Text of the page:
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Looking to the year 2030: Australian Healthcare Week 2019

Embrace the change. Embrace technology. Be a leader. These are the messages from ACN chief executive Kylie Ward.

Ward gave the opening address to the packed out Nursing Expo at Australian Healthcare Week. Entitled 'The Future and Nursing', she asked the nurses in attendance to imagine what year 2030 looks like for nursing.

Ward said that healthcare is always at least 10 years behind development and innovation, meaning nurses have to work quickly to catch up.

Ward believes that nurses need to be involved in public debate as they are socially minded and are best placed to know what the population want.

And with 24 million nurses worldwide, Ward said, it is important that nurses are placed on boards of all of the top 100 ASX companies to try to influence policy, as currently we navigate "an antiquated and clunky” healthcare system.

Ward also touched on the changing social fabric of Australia.

“Nurses are the most non-judgemental and accepting people I know,” she said.

As a diverse group, nurses need to be at the forefront of accepting diversity – ethnic, gender and otherwise – and this includes addressing the gender imbalance in the nursing workforce, Ward said.

Modern nursing is nearly 200 years old, she said, and as we enter an unprecedented period of change with technology and an ageing population, nurses need to lead the way in which care is delivered, even if it means putting themselves out of a job in favour of a healthy community.

Technologically speaking, Australia is 20 to 25 years behind other countries Ward continued.

She believes the health industry needs to embrace AI, biometrics, co-bots – "Sometimes I would prefer a co-bot to some of my colleagues,” she joked – because if we can’t get the numbers needed in the workforce we need to embrace these technologies.

Embracing disruptive technologies such as driverless cars could reduce road-based trauma and fatalities, and again, this could lose nurses business, so we need to plan for that world, now, she urged the audience.

When asked by Nursing Review what she saw as the biggest future nursing disrupter, Ward said that it will be that oft-maligned generation of people who lead the charge.

“I hope the millennials, to be honest," she said.

“I also think that artificial intelligence will drive care. We actually want to change the business model and the funding model; this should be the biggest disrupter.

“Because people then can access nursing as a point of care, rather than going through a medically dominated model. If our government is brave enough, that will be a game changer for Australia, and Australian communities,” she said.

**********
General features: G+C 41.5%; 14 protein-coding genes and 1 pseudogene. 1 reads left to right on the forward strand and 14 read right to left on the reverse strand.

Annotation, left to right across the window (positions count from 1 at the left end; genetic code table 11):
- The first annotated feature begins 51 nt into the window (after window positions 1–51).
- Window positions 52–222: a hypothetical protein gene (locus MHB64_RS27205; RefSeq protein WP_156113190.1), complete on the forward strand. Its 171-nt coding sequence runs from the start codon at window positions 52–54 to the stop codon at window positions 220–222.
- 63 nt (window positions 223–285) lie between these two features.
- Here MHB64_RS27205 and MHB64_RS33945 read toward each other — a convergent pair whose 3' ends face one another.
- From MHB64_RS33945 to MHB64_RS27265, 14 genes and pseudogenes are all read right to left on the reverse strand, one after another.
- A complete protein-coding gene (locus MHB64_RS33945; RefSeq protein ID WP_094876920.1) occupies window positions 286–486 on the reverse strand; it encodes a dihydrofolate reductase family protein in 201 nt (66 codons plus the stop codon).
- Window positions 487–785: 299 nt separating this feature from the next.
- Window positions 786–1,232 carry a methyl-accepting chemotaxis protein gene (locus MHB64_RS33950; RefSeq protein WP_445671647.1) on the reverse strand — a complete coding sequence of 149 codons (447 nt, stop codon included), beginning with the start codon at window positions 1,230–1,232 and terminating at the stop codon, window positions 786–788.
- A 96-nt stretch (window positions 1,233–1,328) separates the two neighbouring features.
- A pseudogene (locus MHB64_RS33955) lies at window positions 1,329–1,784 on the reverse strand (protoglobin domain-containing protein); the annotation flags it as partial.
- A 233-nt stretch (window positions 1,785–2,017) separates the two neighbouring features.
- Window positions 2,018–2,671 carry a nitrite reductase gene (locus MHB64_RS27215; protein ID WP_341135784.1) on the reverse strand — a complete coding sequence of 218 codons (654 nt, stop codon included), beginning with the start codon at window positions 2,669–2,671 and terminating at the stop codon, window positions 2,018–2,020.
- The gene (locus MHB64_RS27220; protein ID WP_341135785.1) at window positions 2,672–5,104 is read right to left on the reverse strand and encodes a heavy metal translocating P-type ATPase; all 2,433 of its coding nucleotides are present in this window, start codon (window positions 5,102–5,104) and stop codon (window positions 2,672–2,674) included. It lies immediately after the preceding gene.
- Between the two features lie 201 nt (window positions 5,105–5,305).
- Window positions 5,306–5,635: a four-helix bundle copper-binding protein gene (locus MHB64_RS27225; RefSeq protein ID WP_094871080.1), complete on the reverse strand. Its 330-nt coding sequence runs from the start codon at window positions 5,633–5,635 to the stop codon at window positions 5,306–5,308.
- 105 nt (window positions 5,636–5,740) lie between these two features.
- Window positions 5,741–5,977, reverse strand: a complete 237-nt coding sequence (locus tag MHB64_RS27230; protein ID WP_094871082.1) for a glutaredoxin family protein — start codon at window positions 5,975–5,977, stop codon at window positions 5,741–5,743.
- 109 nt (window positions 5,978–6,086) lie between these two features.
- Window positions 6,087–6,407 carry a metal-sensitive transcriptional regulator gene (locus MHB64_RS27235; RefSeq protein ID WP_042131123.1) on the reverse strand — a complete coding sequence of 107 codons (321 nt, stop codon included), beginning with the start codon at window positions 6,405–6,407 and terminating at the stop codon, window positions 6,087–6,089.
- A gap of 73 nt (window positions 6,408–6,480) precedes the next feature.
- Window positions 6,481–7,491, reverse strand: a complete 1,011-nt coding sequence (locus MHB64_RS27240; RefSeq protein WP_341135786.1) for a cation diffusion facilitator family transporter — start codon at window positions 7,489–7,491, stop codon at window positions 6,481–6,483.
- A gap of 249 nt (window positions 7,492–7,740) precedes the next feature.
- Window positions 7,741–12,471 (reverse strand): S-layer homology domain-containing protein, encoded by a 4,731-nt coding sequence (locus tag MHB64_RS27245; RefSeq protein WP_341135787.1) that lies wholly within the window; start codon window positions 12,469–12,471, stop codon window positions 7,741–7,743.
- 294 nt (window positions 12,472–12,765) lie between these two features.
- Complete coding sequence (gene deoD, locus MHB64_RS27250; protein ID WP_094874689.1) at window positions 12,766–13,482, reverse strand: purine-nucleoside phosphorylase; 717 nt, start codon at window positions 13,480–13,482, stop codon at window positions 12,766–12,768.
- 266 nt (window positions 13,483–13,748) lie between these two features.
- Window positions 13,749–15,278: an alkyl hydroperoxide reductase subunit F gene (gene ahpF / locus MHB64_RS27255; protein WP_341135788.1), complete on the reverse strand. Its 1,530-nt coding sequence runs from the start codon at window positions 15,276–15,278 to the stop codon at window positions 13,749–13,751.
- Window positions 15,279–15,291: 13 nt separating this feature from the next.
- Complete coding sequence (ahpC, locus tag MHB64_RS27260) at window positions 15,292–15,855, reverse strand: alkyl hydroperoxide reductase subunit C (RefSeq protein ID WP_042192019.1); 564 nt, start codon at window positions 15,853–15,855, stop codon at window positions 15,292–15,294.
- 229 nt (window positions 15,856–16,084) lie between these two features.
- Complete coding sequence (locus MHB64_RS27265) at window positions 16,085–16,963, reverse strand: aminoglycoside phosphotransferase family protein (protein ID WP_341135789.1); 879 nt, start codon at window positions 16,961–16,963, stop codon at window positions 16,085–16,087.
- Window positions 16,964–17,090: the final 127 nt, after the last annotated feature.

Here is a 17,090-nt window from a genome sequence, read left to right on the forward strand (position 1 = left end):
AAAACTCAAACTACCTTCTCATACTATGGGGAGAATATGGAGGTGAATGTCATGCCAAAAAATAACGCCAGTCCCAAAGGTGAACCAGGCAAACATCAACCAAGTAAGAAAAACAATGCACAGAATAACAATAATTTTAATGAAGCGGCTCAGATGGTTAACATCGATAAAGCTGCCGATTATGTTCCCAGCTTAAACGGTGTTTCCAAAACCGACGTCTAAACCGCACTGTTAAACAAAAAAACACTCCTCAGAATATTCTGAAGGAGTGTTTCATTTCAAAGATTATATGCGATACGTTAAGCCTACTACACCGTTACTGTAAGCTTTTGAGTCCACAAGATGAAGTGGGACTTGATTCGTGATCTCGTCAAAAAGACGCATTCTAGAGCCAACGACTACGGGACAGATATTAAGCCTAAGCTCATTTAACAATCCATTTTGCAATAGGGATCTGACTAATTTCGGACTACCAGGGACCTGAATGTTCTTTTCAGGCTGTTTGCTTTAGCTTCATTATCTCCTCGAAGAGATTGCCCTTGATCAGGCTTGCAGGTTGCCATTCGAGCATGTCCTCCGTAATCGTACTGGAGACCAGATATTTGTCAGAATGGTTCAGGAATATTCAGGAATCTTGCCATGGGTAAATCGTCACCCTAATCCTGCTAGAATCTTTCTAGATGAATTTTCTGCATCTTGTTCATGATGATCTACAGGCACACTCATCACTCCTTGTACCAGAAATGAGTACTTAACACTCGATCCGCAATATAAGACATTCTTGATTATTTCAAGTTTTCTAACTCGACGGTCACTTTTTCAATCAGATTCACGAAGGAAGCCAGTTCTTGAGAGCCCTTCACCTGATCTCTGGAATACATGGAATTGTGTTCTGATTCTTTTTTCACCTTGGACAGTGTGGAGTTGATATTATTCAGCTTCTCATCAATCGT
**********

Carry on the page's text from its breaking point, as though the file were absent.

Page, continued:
At breathless pace Ward listed off many factors that will change nursing in the coming years.

Chat-bots as a point of care, globalisation of regulation, self-care for nurses, nurses prescribing medication (which according to Ward is currently in the works) and medical tourism.

Importantly, Ward believes that decentralising healthcare, getting away from the hospital and bringing treatments into the home, will broaden access to healthcare and help in closing the gap in regional and remote communities.

All of these things will contribute to a future that will see people in this room who will live to 100 years of age, and their kids will live to 120 and by 2030 the average person will be a 34-year-old Indian male, she said.

When asked by Nursing Review what skills the nurse of 2030 will need, Ward said: “Definitely nursing informatics, understanding how to be a clinical analyst and use data analytics to really drive community care, to work in integrated communities looking at housing, looking at employment, looking at many factors that build healthy communities.

“We can look after someone's health, but if they have social isolation or they don't have a job or they don't have good water or access, then you're never really going to really address health. We need to look at health in the context of the broader community.”

She finished her speech by reminding the nurses present that they can be leaders. “Nobody drifts towards greatness,” she said, it takes hard work.

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